Another problem arises due to the core conflict in HOAs. People who own condos or houses do so for different reasons, and they rarely share the same values, preferences, and priorities.
When real estate is priced low, and sale prices in the surrounding area start rising, savvy investors scramble to acquire bargain-priced condos. It is very common for a core group of investor-owners in an association-governed community to insist upon expensive, nice-to-have upgrades and renovations.
Fixer-upper buyers and homeowners who use their condos primarily as real estate investments are often enthusiastic about major renovations. They see community improvement expenses as a way to increase desirability of their condo units for future tenants and tourists. As landlords, they may even be able to write off most of their expenses, reducing their taxable earnings from rent.
Likewise, some owner-occupants, who can well afford the upfront costs, may value keeping up with the latest styles and trends, upgrading energy efficiency, and adopting the latest technology.
Community improvements can break the bank.
But every so-called affordable condo or HOA community also has its share of homeowners who simply cannot afford to pay thousands for one or more special assessments to cover the costs of upgrades. Many cannot even afford to pay their share of assessments over time, especially if it requires owners to pay hundreds of dollars more in monthly fees. Owner-occupants who have stretched their finances to buy a condo or townhouse are most likely to fall into this category.
And as Westlake Village owners are learning, as fees begin to rise, condo owners who can no longer afford to pay are forced out, sometimes against their will.
Chances are high that their homes will be purchased by other investors – or even the same investors – increasing the number of votes in favor of expensive improvements and upgrades.
Owner-occupants are at a disadvantage in affordable condo, HOA communities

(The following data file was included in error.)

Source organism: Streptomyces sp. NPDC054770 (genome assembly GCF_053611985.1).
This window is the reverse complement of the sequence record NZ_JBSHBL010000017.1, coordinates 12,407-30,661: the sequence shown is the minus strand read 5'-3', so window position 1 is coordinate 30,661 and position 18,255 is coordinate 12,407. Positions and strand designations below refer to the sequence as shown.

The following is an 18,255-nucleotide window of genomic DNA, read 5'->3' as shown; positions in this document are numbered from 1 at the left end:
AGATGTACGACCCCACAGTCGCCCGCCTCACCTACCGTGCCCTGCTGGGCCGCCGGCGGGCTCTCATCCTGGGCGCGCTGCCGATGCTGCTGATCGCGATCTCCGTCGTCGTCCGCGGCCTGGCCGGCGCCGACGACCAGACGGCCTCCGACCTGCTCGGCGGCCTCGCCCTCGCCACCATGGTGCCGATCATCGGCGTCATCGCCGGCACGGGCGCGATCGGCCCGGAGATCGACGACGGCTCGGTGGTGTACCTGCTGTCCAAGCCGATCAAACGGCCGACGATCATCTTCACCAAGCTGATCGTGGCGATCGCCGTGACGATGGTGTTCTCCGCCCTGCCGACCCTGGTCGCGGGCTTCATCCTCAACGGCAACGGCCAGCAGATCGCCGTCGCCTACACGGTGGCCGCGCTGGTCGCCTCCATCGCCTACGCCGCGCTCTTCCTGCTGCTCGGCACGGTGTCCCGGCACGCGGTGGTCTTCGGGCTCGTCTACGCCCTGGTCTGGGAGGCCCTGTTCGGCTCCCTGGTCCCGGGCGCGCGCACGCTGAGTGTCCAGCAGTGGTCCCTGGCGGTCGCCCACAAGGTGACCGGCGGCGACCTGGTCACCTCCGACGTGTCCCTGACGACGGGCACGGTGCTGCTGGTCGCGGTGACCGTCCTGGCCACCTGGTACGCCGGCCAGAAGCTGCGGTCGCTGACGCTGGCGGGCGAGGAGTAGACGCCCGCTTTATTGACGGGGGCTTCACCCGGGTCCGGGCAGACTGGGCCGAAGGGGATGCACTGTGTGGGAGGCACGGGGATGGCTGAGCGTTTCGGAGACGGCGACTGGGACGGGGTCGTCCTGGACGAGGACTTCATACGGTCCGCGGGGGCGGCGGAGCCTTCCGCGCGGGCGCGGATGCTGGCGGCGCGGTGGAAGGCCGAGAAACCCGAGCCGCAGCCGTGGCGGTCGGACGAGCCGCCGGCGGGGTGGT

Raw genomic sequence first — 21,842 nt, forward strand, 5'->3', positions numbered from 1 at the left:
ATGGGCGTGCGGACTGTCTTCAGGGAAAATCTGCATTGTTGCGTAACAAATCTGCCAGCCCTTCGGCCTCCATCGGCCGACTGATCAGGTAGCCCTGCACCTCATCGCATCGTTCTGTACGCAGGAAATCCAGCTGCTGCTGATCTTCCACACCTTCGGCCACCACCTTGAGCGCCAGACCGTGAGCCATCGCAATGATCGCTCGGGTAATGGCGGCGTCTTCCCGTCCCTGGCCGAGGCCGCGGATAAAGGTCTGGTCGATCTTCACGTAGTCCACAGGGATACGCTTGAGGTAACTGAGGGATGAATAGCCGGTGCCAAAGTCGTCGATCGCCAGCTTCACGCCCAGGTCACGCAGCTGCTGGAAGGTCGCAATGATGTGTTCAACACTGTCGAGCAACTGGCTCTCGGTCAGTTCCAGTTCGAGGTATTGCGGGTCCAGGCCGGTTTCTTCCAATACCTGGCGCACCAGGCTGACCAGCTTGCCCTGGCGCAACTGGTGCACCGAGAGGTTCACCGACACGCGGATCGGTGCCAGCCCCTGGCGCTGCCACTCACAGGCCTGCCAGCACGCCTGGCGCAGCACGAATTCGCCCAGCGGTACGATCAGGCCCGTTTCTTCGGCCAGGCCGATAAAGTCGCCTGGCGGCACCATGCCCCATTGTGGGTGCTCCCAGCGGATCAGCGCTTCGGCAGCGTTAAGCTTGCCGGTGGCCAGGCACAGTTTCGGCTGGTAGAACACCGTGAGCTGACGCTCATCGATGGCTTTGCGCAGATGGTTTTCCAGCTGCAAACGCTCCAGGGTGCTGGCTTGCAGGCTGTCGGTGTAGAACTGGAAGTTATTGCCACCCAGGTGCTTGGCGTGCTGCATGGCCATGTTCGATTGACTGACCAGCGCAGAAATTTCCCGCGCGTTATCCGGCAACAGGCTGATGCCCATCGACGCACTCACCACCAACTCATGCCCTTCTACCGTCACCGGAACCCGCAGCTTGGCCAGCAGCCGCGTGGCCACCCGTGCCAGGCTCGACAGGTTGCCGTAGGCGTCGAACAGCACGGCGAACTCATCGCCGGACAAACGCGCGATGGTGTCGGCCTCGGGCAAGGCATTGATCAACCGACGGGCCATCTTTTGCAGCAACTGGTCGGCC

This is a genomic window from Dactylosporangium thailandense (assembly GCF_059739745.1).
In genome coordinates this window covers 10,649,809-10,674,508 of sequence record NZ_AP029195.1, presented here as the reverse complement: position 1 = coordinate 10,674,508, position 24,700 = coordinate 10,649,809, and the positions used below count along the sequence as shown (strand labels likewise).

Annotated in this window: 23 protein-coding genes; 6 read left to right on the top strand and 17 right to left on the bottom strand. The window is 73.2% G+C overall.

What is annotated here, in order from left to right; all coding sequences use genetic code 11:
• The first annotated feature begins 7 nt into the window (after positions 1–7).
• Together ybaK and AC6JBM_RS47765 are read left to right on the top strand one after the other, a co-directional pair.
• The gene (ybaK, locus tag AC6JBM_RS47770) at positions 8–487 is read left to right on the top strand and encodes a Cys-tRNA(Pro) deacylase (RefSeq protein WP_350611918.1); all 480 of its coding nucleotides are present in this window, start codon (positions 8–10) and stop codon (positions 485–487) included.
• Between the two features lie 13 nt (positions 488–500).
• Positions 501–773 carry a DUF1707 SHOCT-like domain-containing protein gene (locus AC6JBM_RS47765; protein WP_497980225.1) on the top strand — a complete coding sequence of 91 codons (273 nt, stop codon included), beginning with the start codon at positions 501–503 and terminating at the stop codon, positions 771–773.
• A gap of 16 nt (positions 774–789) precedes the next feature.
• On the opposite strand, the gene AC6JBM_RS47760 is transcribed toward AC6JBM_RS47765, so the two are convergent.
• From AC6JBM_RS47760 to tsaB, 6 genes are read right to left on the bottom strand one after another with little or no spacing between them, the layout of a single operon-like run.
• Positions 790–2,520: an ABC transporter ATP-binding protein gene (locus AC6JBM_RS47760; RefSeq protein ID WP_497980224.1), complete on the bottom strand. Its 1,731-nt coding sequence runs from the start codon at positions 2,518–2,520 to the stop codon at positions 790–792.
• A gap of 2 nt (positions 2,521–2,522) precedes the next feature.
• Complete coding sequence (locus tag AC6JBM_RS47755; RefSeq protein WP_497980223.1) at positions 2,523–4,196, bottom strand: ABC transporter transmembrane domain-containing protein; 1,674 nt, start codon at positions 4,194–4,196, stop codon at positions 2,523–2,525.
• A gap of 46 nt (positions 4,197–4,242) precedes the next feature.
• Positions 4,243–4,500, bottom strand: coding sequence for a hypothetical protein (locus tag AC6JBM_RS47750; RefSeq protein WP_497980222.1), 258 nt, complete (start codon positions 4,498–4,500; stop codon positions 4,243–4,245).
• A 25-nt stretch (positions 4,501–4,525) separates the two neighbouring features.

The corporate structure of association-governed communities tends to work better for well-funded, business-minded real estate investors than it does for traditional homeowners or wishful-thinking real estate investors that lack insider knowledge of industry trends.
In a slow real estate market, smart investors and developers acquire homes at low prices, then hold onto them for several years, collecting rental income to recoup their upfront purchase price. During this time, assessments remain as low as possible, and investors rely upon fellow association members to share maintenance costs of the community. Owner-occupants, in essence, reduce landlord-owners’ cost of doing business.
In a hot real estate market, investors and developers switch gears, seeking ways to increase their equity and profit potential. If the market demands condos for purchase, units will be sold at higher prices to lock in a healthy return on investment. But if the market demands apartments for rent, the majority of resales will shift from owner-occupants to investors.
When 75-80% of units are owned by investors and non-residents, condo termination (condo-to-apartment deconversion) becomes an attractive option to create new, more profitable business opportunities for investors.
Unfortunately, by the time owner-occupants hold a minority interest in their association, there is little they can do to prevent being squeezed out of their own community.